An Economic History of Film (Routledge Explorations in Economic History)
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The movie industry boomed in the twentieth century, and is still going strong today. However, the economics of movies has been curiously under explored until now. Innovative and informative, this accessible book, which includes contributions from some of the leading experts in the area, is a huge step forward in our understanding of this important topic.
that were published in the Warner Bros. accounts for the period. They take no account of the company’s accumulated assets and liabilities, and the accounting conventions applied to these. Also, they do not represent performance within the strict limits of a trading year, since ﬁlms released in one season generated revenue during the following season. Rather, they are to be interpreted as reﬂecting Warner Bros.’ annual performance with regard to its pure ﬁlmmaking activities. See Sedgwick and
(manufactured) products into premium branded products – for example, by the use of stars as spokespersons for products or by the licensing of what we today call ‘merchandise tie-ins.’ The United States At ﬁrst, the technological novelty of ﬁlm was sufﬁcient to attract an audience, reinforced between 1900 and 1910 as additional novelties such as colored ﬁlm and ﬁlm with sound came into vogue.17 Around 1907 the ﬁrst ﬁxed cinemas, ‘nickelodeons,’ emerged, with at most a few hundred seats. Companies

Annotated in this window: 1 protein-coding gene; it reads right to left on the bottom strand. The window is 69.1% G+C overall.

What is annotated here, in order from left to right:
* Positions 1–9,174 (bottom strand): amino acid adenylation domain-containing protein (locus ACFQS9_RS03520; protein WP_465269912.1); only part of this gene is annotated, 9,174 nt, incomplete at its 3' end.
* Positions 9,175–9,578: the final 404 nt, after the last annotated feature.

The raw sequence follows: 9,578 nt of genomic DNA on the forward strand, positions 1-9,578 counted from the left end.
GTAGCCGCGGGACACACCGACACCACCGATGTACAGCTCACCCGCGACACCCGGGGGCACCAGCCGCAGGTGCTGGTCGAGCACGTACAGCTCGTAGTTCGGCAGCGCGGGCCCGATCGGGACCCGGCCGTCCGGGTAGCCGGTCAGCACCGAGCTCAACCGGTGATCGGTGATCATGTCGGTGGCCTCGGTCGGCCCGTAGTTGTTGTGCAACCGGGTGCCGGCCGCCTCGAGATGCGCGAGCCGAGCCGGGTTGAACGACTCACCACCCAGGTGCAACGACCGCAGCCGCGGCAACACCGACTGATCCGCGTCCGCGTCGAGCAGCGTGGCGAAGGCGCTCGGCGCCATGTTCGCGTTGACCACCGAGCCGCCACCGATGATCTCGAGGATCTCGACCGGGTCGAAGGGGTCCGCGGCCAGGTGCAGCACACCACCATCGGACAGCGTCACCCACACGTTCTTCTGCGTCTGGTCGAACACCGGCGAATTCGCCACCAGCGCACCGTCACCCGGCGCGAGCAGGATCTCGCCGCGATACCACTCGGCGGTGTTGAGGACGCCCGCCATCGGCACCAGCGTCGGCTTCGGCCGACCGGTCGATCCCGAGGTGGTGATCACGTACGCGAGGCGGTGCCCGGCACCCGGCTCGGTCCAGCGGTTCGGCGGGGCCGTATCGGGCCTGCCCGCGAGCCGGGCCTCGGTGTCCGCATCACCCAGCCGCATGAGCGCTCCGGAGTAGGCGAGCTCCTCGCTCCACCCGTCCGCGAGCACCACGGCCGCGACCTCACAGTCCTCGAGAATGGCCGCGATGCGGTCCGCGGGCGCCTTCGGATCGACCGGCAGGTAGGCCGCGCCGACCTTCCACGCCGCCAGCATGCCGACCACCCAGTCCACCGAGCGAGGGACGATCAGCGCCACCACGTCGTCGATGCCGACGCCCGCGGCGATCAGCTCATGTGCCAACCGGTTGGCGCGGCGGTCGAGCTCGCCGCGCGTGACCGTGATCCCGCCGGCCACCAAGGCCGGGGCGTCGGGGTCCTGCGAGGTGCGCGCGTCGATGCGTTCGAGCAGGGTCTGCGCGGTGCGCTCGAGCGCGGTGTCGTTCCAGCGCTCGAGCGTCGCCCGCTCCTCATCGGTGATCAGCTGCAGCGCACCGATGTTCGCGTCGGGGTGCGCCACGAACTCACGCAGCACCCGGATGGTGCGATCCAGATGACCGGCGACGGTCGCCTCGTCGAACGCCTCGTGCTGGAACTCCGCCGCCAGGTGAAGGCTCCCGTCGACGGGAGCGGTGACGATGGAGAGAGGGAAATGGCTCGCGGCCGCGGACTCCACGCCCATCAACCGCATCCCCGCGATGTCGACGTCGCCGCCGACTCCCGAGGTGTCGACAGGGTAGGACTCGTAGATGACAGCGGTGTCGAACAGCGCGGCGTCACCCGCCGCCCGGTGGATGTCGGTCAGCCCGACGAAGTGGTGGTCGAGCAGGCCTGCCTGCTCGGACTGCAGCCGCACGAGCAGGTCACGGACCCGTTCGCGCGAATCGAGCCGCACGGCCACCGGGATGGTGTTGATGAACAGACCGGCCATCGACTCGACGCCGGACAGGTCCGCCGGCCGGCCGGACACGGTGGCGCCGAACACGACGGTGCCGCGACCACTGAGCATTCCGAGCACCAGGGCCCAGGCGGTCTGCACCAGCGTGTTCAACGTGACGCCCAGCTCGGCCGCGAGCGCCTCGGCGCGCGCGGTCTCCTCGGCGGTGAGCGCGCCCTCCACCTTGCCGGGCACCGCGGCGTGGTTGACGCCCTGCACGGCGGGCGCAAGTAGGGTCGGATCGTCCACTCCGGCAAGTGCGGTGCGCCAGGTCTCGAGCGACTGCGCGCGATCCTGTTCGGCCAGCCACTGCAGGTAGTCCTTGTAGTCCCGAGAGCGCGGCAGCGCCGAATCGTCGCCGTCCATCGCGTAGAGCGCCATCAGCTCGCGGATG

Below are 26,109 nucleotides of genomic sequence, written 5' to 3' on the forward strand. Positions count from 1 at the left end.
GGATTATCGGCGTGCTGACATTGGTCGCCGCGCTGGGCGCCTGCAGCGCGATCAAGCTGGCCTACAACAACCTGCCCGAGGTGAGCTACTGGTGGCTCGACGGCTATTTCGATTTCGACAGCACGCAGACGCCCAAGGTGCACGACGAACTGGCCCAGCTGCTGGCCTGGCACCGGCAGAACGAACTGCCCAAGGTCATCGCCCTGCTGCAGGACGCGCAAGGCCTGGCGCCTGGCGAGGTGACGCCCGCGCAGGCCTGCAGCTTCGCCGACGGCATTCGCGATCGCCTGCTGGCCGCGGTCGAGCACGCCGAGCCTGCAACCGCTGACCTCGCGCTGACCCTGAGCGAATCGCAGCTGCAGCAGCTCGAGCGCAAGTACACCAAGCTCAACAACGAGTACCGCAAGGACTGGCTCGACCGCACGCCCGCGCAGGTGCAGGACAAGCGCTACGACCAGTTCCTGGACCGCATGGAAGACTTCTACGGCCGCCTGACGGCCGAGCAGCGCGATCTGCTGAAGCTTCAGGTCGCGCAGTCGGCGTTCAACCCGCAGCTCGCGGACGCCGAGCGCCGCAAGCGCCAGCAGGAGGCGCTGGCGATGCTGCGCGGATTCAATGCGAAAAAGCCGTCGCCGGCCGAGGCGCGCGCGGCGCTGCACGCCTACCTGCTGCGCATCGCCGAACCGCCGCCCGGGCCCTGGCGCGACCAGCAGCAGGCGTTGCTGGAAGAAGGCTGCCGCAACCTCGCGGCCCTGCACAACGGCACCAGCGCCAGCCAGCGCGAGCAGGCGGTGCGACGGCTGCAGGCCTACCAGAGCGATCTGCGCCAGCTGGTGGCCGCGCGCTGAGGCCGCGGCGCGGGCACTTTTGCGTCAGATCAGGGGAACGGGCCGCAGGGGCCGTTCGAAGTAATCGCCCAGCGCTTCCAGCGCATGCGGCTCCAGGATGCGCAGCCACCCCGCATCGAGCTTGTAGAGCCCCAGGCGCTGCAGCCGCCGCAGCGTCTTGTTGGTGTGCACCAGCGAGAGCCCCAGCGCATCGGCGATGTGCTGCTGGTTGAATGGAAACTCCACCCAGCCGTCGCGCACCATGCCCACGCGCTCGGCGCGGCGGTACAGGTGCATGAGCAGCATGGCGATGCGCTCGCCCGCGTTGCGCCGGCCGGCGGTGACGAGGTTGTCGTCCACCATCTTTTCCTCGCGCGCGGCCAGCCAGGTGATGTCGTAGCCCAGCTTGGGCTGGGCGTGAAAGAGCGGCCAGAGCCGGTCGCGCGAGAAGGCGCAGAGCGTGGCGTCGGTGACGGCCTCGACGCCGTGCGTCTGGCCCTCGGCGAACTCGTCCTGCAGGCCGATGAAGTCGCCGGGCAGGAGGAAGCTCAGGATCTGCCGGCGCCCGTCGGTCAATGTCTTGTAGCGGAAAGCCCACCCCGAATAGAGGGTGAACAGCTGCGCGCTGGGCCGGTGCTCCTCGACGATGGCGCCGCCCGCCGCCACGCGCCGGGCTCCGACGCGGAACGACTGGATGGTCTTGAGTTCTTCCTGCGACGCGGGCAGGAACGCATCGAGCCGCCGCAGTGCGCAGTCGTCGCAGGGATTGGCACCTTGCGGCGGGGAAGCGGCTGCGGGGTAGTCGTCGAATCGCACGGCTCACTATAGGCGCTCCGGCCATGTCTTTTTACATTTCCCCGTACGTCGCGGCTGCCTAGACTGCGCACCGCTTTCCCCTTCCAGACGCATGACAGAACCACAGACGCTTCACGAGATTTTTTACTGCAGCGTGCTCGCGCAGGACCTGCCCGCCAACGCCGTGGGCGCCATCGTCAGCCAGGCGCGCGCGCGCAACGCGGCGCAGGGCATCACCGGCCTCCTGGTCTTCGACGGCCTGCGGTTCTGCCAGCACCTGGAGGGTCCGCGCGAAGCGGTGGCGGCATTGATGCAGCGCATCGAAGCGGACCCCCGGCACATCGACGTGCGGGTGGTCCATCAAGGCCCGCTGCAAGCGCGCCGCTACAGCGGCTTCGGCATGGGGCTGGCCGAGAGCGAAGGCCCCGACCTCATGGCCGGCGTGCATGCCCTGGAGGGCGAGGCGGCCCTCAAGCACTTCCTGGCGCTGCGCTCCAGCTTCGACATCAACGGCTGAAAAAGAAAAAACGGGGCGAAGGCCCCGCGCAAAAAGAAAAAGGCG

Tomlinson 12 Paciﬁc Centuries Paciﬁc and Paciﬁc Rim economic history since the 16th century Edited by Dennis O. Flynn, Lionel Frost and A.J.H. Latham 13 The Premodern Chinese Economy Structural equilibrium and capitalist sterility Gang Deng 14 The Role of Banks in Monitoring Firms The case of the Crédit Mobilier Elisabeth Paulet 15 Management of the National Debt in the United Kingdom, 1900–1932 Jeremy Wormell 16 An Economic History of Sweden Lars Magnusson 17 Freedom and Growth The rise of
the mean box ofﬁce take. The quest for ‘hit’ production was elusive, yet necessary if the combine was not to become totally dependent on the products of rival studios, with the consequent probability of being subjected to opportunistic behaviour, and explains the disproportionate budgets available for such gambles. As King (1986: 162) has written: ‘What the lucky producer (of a “hit” production) has, therefore, is a monopoly (copy) right to a ﬁlm which will give his company access to his
$326,000. In order to estimate the net proﬁt generated by a ﬁlm, data on distribution costs are required. Unfortunately such data are not available for the ﬁlms produced by Warners over the period. However, such data are available for the 1,130 ﬁlms produced by MGM and RKO (see Glancy 1992 and Jewell 1994), allowing for the distribution costs, and hence net proﬁts, of each of the Warners ﬁlms to be estimated. Speciﬁcally, the distribution costs of a ﬁlm are presumably directly related to the